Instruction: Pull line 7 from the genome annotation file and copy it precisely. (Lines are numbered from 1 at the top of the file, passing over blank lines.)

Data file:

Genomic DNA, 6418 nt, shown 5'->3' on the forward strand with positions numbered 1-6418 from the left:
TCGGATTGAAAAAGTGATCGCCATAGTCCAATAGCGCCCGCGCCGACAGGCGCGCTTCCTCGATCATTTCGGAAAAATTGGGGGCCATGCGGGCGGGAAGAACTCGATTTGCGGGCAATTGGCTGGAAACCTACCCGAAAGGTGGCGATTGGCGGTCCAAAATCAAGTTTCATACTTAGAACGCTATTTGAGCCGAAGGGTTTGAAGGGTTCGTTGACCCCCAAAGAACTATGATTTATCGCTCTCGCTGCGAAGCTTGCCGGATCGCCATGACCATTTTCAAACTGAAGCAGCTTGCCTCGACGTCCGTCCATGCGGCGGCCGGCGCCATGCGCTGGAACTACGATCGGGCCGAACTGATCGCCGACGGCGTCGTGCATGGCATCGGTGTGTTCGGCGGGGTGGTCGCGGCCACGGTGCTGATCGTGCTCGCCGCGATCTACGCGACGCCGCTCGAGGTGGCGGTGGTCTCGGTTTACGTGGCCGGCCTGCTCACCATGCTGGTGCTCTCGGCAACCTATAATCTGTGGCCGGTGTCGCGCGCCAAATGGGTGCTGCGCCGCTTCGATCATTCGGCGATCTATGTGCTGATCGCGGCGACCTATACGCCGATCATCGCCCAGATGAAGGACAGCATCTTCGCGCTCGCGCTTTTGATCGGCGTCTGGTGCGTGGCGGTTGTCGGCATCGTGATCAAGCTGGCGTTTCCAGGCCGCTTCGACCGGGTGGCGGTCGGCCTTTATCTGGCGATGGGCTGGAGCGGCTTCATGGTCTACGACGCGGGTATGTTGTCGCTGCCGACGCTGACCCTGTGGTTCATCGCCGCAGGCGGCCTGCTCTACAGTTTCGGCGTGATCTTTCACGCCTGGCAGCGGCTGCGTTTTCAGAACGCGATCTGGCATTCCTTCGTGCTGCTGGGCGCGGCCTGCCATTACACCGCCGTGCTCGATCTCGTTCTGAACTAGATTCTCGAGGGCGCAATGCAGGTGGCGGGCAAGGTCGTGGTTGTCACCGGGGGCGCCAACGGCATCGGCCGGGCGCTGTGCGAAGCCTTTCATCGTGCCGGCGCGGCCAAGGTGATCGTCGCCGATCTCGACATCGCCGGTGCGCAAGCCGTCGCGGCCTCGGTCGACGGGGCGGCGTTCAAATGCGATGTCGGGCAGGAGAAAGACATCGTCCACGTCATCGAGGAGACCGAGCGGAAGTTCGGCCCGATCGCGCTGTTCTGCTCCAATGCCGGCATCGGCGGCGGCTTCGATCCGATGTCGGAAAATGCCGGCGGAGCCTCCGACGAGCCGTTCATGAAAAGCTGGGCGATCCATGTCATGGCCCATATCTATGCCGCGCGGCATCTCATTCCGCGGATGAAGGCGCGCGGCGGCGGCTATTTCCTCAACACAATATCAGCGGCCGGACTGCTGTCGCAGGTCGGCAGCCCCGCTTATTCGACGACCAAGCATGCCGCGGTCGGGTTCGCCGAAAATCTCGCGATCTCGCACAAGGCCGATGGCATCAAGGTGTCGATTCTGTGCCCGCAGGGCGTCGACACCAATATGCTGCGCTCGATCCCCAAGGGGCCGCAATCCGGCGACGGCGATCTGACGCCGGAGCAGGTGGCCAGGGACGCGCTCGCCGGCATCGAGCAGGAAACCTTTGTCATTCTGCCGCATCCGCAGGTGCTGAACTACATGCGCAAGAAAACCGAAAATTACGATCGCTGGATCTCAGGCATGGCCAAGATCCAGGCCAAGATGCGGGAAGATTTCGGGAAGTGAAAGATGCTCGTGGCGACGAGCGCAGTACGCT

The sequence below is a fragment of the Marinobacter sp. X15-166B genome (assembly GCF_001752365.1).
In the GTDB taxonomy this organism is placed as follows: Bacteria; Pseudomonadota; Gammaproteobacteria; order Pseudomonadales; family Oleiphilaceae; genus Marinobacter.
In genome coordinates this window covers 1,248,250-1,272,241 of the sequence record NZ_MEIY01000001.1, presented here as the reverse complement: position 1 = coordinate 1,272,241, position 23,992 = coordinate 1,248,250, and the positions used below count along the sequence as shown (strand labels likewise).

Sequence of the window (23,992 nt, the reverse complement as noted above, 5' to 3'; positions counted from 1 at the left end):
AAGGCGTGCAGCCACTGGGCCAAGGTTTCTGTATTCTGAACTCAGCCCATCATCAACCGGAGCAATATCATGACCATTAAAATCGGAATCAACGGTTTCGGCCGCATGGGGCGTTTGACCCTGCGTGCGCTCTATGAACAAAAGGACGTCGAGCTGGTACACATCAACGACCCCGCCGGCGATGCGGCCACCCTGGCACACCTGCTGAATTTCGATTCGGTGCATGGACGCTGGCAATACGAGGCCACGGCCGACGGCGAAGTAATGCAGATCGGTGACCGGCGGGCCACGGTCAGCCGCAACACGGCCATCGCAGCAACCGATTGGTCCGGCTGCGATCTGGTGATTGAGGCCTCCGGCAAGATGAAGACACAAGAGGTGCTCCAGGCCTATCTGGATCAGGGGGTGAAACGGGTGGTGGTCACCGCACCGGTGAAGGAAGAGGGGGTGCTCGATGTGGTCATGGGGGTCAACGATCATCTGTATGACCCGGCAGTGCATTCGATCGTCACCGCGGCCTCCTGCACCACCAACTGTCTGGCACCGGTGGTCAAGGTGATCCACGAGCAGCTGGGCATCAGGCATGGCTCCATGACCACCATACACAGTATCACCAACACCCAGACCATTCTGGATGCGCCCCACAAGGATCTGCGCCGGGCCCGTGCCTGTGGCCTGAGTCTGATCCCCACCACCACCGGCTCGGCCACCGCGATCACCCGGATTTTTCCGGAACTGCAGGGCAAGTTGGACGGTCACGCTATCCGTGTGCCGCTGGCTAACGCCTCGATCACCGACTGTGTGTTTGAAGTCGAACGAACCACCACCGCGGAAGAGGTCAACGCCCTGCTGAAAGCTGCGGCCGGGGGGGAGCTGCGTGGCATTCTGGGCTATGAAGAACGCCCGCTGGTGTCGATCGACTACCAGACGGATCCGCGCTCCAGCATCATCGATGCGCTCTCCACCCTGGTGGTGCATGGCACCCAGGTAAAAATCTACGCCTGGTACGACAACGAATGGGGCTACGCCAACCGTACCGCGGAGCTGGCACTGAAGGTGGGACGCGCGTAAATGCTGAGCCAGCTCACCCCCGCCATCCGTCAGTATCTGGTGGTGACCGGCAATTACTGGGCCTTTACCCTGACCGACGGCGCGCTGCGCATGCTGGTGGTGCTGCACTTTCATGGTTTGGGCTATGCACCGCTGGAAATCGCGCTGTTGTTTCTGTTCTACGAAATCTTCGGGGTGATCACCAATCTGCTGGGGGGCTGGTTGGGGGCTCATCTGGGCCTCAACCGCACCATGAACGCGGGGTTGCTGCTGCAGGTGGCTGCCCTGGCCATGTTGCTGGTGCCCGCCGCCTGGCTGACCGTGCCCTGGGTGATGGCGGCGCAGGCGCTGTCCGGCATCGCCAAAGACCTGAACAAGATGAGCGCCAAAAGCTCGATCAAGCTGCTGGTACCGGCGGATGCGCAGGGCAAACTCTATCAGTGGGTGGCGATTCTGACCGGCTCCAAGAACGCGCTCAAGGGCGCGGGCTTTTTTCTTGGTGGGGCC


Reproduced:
AAGGCGTGCAGCCACTGGGCCAAGGTTTCTGTATTCTGAACTCAGCCCATCATCAACCGGAGCAATATCATGACCATTAAAATCGGAATCAACGGTTTCGGCCGCATGGGGCGTTTGACCCTGCGTGCGCTCTATGAACAAAAGGACGTCGAGCTGGTACACATCAACGACCCCGCCGGCGATGCGGCCACCCTGGCACACCTGCTGAATTTCGATTCGGTGCATGGACGCTGGCAATACGAGGCCACGGCCGACGGCGAAGTAATGCAGATCGGTGACCGGCGGGCCACGGTCAGCCGCAACACGGCCATCGCAGCAACCGATTGGTCCGGCTGCGATCTGGTGATTGAGGCCTCCGGCAAGATGAAGACACAAGAGGTGCTCCAGGCCTATCTGGATCAGGGGGTGAAACGGGTGGTGGTCACCGCACCGGTGAAGGAAGAGGGGGTGCTCGATGTGGTCATGGGGGTCAACGATCATCTGTATGACCCGGCAGTGCATTCGATCGTCACCGCGGCCTCCTGCACCACCAACTGTCTGGCACCGGTGGTCAAGGTGATCCACGAGCAGCTGGGCATCAGGCATGGCTCCATGACCACCATACACAGTATCACCAACACCCAGACCATTCTGGATGCGCCCCACAAGGATCTGCGCCGGGCCCGTGCCTGTGGCCTGAGTCTGATCCCCACCACCACCGGCTCGGCCACCGCGATCACCCGGATTTTTCCGGAACTGCAGGGCAAGTTGGACGGTCACGCTATCCGTGTGCCGCTGGCTAACGCCTCGATCACCGACTGTGTGTTTGAAGTCGAACGAACCACCACCGCGGAAGAGGTCAACGCCCTGCTGAAAGCTGCGGCCGGGGGGGAGCTGCGTGGCATTCTGGGCTATGAAGAACGCCCGCTGGTGTCGATCGACTACCAGACGGATCCGCGCTCCAGCATCATCGATGCGCTCTCCACCCTGGTGGTGCATGGCACCCAGGTAAAAATCTACGCCTGGTACGACAACGAATGGGGCTACGCCAACCGTACCGCGGAGCTGGCACTGAAGGTGGGACGCGCGTAAATGCTGAGCCAGCTCACCCCCGCCATCCGTCAGTATCTGGTGGTGACCGGCAATTACTGGGCCTTTACCCTGACCGACGGCGCGCTGCGCATGCTGGTGGTGCTGCACTTTCATGGTTTGGGCTATGCACCGCTGGAAATCGCGCTGTTGTTTCTGTTCTACGAAATCTTCGGGGTGATCACCAATCTGCTGGGGGGCTGGTTGGGGGCTCATCTGGGCCTCAACCGCACCATGAACGCGGGGTTGCTGCTGCAGGTGGCTGCCCTGGCCATGTTGCTGGTGCCCGCCGCCTGGCTGACCGTGCCCTGGGTGATGGCGGCGCAGGCGCTGTCCGGCATCGCCAAAGACCTGAACAAGATGAGCGCCAAAAGCTCGATCAAGCTGCTGGTACCGGCGGATGCGCAGGGCAAACTCTATCAGTGGGTGGCGATTCTGACCGGCTCCAAGAACGCGCTCAAGGGCGCGGGCTTTTTTCTTGGTGGGGCC